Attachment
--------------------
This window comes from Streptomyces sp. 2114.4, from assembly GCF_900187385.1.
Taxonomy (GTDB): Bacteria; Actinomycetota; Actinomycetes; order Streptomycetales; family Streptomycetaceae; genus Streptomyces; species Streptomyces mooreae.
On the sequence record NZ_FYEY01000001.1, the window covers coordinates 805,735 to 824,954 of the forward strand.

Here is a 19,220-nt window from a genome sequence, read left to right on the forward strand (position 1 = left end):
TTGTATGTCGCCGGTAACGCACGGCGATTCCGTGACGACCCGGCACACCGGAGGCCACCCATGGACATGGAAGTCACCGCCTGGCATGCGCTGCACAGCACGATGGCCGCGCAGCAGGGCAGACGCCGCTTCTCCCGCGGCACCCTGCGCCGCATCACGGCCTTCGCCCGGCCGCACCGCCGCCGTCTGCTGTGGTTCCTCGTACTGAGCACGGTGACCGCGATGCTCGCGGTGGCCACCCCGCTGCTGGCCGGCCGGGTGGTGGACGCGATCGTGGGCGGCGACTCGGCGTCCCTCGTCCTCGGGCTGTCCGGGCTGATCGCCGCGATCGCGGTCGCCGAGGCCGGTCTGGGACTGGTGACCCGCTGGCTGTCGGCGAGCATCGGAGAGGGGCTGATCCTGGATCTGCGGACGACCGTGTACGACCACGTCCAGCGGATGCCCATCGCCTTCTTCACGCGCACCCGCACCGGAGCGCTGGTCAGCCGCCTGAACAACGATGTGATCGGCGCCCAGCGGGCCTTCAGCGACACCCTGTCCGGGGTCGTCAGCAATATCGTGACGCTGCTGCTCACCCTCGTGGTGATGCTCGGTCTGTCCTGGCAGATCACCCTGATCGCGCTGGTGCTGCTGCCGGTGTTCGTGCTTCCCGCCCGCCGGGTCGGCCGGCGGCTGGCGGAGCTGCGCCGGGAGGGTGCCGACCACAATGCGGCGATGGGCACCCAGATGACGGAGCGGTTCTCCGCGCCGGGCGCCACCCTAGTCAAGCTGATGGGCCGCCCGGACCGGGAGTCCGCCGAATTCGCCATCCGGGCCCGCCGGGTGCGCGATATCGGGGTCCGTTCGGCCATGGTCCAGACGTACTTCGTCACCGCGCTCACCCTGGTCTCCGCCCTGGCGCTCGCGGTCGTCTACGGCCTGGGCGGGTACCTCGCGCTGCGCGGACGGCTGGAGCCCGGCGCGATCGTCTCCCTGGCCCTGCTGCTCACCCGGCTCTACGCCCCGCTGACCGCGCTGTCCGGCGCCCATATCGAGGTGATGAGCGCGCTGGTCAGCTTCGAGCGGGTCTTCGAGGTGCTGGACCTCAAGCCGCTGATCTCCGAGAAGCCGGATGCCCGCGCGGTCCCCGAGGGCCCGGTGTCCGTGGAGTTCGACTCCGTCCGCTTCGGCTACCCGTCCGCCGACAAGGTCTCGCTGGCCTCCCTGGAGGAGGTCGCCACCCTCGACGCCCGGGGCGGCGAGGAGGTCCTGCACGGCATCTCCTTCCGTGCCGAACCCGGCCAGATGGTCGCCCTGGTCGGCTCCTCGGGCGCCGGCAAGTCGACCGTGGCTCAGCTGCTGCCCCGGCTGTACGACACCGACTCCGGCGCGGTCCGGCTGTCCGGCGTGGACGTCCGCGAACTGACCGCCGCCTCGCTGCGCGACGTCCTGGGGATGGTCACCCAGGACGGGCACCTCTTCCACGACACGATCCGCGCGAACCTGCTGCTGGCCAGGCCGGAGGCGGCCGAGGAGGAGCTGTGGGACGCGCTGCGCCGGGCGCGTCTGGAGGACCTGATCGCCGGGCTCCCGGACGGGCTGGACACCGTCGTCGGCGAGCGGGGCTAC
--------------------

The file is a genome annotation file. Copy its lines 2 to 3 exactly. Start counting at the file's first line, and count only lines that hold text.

Taxonomy (GTDB): Bacteria; Actinomycetota; Actinomycetes; order Streptomycetales; family Streptomycetaceae; genus Streptomyces; species Streptomyces mooreae.
On the sequence record NZ_FYEY01000001.1, the window covers coordinates 805,735 to 824,954 of the forward strand.